How to create a C/C++ project

To create a C/C++ project:

  1. From the menu, select File > New > Project….
  2. In the left pane, select the project's nature and type according to this table:
    If you want to build a: Select:
    C Project C > C Project
    QNX C Project C > QNX C Project
    C++ Project C++ > C++ Project
    QNX C++ Project C++ > QNX C++ Project
  3. Click Next.
  4. In the Project name field, type a name for your project.
    Note: Although the wizard allows it, don't use any of the following characters in your project name:

    | ! $ ( " ) & ` : ; \ ' * ? [ ] # ~ = % < > { }

    as they may cause problems later.

  5. If you don't want to use the default location for the project, ensure that the Use Default Location option is deselected, and specify where the resources reside in the filesystem (if they don't reside in your workspace).
  6. Required (when Use Default Location is not selected): In the Location field, type the path to your source (or click Browse…).
  7. Click Next.
  8. Select a type:
    • For a QNX C or C++ Project:
      • Application — A standalone executable.
      • Static library (libxx.a) — Archive of binary objects (i.e. *.o) that are directly linked against an executable.
      • Shared library (,libxxS.a) — Combines binary objects together and joins them so that they are relocatable and can be shared by many processes.
      • Static+Static shared library (libxx.a,libxxS.a) — From one set of sources, creates static library libxxx.a and static library for shared objects libxxS.a (the same as static library, but uses position-independent code - PIC). Use this type if you want a library that will later be linked into a shared object. The System Builder uses these types of libraries to create new shared libraries that contain only the symbols that are absolutely required by a specific set of programs.
      • Shared library without export (xx.dll) — A shared library that you are not going to link with another application. Instead, it is intended to be manually opened at runtime using the dlopen() function, and other specific functions are to be looked up using the dlsym() function.

        If you're building a library, see Extra libraries and Extra library paths.

    • For a C++ Project:
      • Executable — Provides an executable application. This project type folder contains three templates:
        • Empty Project — A single-source project folder that doesn't contain any files.
        • Hello World C++ Project — A simple C++ application with main().

        After specifying an Executable template, the workbench creates a project with only the metadata files required for your project type, and automatically creates a makefile for you. You can modify these source files, and provide them for the project's target.

      • Shared Library — An executable module compiled and linked separately. For more information about this type, see Creating a C/C++ project.
      • Static Library — A collection of object files that you can link into another application (libxx.a). For more information about this type, see Creating a C/C++ project.
      • Makefile Project — Creates an empty project without any metadata files. For more information about this type, see Creating a C/C++ project.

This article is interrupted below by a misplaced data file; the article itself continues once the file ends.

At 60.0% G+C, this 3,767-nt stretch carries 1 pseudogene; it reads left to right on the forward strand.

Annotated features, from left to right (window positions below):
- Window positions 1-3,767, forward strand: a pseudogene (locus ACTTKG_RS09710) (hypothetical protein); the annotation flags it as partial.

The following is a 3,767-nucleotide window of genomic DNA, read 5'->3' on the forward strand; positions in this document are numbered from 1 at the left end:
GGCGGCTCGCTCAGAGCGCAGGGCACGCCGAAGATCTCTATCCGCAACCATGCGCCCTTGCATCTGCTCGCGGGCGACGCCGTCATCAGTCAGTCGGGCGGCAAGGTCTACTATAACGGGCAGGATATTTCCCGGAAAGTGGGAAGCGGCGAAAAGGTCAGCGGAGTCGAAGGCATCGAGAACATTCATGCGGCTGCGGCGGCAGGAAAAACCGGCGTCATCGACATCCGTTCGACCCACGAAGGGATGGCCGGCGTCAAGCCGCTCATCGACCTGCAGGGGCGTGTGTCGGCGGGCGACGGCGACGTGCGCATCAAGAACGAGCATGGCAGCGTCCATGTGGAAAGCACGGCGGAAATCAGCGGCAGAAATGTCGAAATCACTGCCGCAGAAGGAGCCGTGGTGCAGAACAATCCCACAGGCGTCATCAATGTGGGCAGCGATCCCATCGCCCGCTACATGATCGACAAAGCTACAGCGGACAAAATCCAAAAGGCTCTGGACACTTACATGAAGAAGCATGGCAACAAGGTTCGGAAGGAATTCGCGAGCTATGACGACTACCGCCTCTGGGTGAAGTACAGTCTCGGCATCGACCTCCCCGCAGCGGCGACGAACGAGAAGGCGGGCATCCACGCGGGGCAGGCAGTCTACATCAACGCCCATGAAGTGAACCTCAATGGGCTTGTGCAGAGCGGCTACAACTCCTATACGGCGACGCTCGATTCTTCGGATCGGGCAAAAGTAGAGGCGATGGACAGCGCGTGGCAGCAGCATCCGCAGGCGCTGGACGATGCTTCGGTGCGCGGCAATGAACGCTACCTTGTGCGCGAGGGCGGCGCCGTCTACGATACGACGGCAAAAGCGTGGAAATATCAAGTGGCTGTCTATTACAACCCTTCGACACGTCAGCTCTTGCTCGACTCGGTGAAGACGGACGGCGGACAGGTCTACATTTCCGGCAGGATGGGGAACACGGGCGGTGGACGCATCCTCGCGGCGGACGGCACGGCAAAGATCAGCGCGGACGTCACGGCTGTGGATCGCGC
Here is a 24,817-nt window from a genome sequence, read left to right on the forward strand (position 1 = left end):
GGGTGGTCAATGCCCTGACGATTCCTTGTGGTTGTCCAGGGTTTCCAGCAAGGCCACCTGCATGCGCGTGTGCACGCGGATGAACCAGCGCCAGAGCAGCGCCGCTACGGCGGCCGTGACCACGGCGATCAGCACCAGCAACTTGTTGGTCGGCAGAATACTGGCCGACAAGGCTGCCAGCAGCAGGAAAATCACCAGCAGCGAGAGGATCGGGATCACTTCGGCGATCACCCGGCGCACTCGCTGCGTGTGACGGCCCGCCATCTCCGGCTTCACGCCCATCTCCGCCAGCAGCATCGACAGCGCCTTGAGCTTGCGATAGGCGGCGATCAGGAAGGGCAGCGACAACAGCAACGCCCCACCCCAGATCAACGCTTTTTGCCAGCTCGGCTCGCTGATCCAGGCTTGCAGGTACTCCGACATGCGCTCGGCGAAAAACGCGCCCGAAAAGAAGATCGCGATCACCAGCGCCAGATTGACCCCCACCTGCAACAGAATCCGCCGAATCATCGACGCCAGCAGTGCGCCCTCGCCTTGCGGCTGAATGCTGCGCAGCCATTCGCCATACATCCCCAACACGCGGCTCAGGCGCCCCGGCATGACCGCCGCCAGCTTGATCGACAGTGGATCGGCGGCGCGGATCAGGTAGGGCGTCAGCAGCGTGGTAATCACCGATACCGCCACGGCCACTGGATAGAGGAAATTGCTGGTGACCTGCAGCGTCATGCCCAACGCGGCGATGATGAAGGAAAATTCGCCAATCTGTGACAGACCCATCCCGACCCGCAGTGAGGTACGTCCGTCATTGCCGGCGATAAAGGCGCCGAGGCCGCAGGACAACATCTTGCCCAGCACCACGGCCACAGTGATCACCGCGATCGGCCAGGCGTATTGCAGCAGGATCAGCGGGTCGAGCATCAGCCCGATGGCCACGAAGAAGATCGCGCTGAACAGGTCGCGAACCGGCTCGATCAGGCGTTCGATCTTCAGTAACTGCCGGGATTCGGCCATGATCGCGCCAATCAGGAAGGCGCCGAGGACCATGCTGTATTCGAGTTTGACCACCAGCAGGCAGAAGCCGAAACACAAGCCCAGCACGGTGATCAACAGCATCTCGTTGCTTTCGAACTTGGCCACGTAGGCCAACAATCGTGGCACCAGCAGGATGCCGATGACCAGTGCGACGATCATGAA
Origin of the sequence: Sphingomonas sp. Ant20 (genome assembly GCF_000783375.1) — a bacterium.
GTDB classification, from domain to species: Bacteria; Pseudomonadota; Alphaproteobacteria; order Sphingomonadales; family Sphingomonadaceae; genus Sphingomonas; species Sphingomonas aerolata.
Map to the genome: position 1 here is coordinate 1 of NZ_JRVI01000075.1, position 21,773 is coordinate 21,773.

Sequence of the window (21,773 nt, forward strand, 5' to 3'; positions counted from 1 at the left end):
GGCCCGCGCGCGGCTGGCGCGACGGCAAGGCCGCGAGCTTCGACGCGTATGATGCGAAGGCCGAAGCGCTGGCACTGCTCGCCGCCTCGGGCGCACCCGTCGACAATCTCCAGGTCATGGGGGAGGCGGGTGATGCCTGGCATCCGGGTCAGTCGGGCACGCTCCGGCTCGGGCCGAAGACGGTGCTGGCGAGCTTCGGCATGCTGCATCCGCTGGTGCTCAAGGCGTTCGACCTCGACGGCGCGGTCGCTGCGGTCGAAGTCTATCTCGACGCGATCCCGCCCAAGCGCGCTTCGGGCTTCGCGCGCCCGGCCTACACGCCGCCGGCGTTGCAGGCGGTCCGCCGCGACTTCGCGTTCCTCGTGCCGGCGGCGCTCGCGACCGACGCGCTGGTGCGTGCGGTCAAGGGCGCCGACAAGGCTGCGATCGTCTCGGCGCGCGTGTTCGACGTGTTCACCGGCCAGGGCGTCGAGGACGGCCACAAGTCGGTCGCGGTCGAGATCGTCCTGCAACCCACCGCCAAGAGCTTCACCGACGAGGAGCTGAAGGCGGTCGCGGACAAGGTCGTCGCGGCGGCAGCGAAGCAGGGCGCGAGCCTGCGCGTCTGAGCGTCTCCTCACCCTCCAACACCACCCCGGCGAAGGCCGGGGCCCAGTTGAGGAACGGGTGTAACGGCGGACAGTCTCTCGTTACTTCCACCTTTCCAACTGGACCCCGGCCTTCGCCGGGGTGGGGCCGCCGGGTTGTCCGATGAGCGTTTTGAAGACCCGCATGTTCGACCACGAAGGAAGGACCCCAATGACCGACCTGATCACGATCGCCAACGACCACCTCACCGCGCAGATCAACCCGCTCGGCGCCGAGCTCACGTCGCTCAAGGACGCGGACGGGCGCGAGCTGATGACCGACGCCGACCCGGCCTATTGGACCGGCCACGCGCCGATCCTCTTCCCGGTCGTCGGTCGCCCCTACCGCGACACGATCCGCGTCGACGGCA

When you create a shared library, it's name is recorded in a special dynamic section. You can display the information in this section to see a SONAME record. For example, you can use the following:

    ntoarm-readelf -d

    When you link against this library, your application will look for that name.

    When you perform a make install, the .so is copied to .so.1, and a .so symbolic link is created to point to it. You'll also notice that .so will get the right version. If you install a .so.2 (where the .so points to it), your old version 1 clients can still run.

  9. Select a required toolchain from the Toolchain list.

    A toolchain represents the specific tools (such as a compiler, linker, and assembler) used to build your project. Additional tools, such as a debugger, can also be associated with a toolchain. Depending on the compilers installed on your system, there might be several toolchains available to select from.

  10. Click Next.
  11. Optional: You can specify basic properties for the project, and click Next.
  12. Select the types of platforms and configurations you want to deploy for this project.

  13. Optional: Click Advanced Settings... to edit' the project's properties.

    The fields for each panel are described in the Project properties section, below.

  14. Expand C/C++ Build and select Settings.
  15. Click the Binary Parsers tab.
  16. Select a parser.

    After you select the correct parser for your development environment and build your project, you can view the components of the .o file in the Project Explorer view. You can also view the contents of the .o file in the C/C++ editor.

  17. Click OK.
  18. Click Finish.

    The IDE creates your new project in your workspace. Your new project is listed in the Project Explorer view. If a message box prompts you to change perspectives, click Yes.

Depending on the type of project you choose, the New Project wizard shows a variety of different tabs that you can use to configure your new C/C++ project. For information about these tabs, see Project properties.